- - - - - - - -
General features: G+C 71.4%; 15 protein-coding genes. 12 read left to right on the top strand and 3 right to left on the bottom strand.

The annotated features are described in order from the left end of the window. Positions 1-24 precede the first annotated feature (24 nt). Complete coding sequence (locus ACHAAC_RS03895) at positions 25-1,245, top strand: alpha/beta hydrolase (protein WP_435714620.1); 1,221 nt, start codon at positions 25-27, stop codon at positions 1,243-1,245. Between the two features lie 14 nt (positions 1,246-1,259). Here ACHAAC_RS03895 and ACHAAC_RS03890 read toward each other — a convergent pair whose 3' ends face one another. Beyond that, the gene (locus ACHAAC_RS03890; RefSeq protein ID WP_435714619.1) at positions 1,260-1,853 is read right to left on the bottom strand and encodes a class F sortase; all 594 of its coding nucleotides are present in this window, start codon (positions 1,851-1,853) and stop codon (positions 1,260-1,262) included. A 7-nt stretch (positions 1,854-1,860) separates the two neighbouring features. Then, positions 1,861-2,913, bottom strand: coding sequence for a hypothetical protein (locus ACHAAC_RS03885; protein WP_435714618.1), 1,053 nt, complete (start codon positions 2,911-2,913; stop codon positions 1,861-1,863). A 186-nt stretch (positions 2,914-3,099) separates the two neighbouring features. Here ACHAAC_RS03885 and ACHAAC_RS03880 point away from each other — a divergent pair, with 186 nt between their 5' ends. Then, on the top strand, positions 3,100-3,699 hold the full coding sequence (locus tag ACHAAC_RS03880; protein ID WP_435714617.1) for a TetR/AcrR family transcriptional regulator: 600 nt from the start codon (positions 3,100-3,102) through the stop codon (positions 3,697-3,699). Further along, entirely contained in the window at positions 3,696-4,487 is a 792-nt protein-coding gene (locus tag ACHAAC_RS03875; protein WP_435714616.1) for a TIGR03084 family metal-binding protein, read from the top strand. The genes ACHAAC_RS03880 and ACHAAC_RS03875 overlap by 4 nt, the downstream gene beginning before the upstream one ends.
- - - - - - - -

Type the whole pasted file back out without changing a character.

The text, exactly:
General features: G+C 71.4%; 15 protein-coding genes. 12 read left to right on the top strand and 3 right to left on the bottom strand.

The annotated features are described in order from the left end of the window. Positions 1-24 precede the first annotated feature (24 nt). Complete coding sequence (locus ACHAAC_RS03895) at positions 25-1,245, top strand: alpha/beta hydrolase (protein WP_435714620.1); 1,221 nt, start codon at positions 25-27, stop codon at positions 1,243-1,245. Between the two features lie 14 nt (positions 1,246-1,259). Here ACHAAC_RS03895 and ACHAAC_RS03890 read toward each other — a convergent pair whose 3' ends face one another. Beyond that, the gene (locus ACHAAC_RS03890; RefSeq protein ID WP_435714619.1) at positions 1,260-1,853 is read right to left on the bottom strand and encodes a class F sortase; all 594 of its coding nucleotides are present in this window, start codon (positions 1,851-1,853) and stop codon (positions 1,260-1,262) included. A 7-nt stretch (positions 1,854-1,860) separates the two neighbouring features. Then, positions 1,861-2,913, bottom strand: coding sequence for a hypothetical protein (locus ACHAAC_RS03885; protein WP_435714618.1), 1,053 nt, complete (start codon positions 2,911-2,913; stop codon positions 1,861-1,863). A 186-nt stretch (positions 2,914-3,099) separates the two neighbouring features. Here ACHAAC_RS03885 and ACHAAC_RS03880 point away from each other — a divergent pair, with 186 nt between their 5' ends. Then, on the top strand, positions 3,100-3,699 hold the full coding sequence (locus tag ACHAAC_RS03880; protein ID WP_435714617.1) for a TetR/AcrR family transcriptional regulator: 600 nt from the start codon (positions 3,100-3,102) through the stop codon (positions 3,697-3,699). Further along, entirely contained in the window at positions 3,696-4,487 is a 792-nt protein-coding gene (locus tag ACHAAC_RS03875; protein WP_435714616.1) for a TIGR03084 family metal-binding protein, read from the top strand. The genes ACHAAC_RS03880 and ACHAAC_RS03875 overlap by 4 nt, the downstream gene beginning before the upstream one ends.